Then I found a system that worked for me.

Jung’s mapping of the psyche gave me the tools with which to interpret what was going on for me. And this allowed me to change.

Often, in order to change, the only thing that you need to do is to understand what is going on. When you can identify and express how something is making you feel, it somehow allows you to change. This is the process of becoming conscious. This is why counseling is so effective. Without expressing your feelings and how it affects you, change is challenging.

So using these tools I managed to start expressing what was going on for me. I reflected on my behavior and reactions. I took responsibility for my experience and tried not to blame others for how I felt.

This empowered me. I realized that I could affect the world in the way I reacted. This allowed a shift in me towards a positive approach to my world.

This was not an overnight process or a weekend workshop though. It took years and was hard work (and still is).

When is it appropriate to ask for help?

I was listening to 702 with Doctor Schomer. It was about this issue of asking for help. One lady sms’d to say that she is a single mother of a toddler and she is totally exhausted. There is no one to help her. Dr. Schomer suggested that she ask for help from friends, or family. Even 2 hours to relax and lie in the bath to recoup her energies would be sufficient. She obviously does not feel comfortable to ask people to help take care of the toddler for a few hours. I would say that her problem is that she does not feel entitled to ask for help.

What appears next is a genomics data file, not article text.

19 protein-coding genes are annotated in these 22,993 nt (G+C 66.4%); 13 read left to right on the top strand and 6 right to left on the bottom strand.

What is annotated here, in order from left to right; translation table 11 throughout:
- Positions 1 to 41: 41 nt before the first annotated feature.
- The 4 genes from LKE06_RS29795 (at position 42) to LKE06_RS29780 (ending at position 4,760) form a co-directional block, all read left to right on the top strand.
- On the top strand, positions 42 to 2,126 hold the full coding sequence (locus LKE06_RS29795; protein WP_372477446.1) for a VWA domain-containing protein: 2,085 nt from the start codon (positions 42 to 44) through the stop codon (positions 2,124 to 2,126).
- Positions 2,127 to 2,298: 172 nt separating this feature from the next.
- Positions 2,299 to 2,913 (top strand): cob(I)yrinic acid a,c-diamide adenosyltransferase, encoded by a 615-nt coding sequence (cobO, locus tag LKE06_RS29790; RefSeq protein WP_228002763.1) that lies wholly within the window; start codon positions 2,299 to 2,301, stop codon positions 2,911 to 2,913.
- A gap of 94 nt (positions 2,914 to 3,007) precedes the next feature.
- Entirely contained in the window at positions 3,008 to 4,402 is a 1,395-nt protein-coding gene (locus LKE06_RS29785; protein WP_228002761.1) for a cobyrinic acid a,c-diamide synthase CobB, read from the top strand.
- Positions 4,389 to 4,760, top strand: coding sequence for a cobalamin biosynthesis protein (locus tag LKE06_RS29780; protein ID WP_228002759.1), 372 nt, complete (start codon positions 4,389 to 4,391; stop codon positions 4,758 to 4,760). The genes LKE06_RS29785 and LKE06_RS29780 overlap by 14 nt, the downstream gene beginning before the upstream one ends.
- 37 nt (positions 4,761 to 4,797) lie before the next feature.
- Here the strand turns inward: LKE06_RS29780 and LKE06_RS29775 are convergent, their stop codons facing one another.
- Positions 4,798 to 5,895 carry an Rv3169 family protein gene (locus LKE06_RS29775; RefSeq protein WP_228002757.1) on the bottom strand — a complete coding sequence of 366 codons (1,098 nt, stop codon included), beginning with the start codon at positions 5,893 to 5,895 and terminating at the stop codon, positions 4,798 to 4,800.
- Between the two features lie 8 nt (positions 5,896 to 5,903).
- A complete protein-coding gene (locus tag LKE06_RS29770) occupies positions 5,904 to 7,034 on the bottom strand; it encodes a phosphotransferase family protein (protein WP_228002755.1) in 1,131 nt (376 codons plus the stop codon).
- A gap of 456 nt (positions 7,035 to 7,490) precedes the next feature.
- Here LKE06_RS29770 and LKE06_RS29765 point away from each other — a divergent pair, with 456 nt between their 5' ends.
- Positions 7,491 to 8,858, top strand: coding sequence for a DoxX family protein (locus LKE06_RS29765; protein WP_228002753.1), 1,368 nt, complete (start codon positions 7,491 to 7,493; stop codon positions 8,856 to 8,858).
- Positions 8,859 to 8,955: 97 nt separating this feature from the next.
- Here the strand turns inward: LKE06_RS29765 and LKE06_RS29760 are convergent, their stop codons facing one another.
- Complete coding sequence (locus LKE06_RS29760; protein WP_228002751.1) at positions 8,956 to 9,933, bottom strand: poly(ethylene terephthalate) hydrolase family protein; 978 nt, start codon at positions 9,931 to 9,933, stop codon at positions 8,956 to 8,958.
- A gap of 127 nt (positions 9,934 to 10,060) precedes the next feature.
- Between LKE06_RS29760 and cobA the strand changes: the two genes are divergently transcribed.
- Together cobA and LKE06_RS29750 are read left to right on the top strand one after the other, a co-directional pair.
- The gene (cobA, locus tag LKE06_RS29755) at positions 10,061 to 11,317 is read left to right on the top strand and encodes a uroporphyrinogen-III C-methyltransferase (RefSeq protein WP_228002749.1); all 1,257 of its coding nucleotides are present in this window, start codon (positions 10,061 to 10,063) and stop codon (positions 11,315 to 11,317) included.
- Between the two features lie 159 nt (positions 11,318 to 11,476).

Another woman phoned in to say that she did just that, asked her friends to help her, but now she had no more friends. They all stopped talking to her. To this Dr. Shomer suggested reciprocity. If someone does something for you, then you should offer to do something for them.

So to me that indicates that I am not the only one battling with this concept of asking for help. It is not that easy. We all have issues and complexes which affect how we relate to the world and interpret what is going on through a totally subjective lens. I am quite sure that the first lady does have people around her who would be more than willing to help if asked, but she can’t see that. And the second lady did not realize that she was overdoing it and driving her support base away.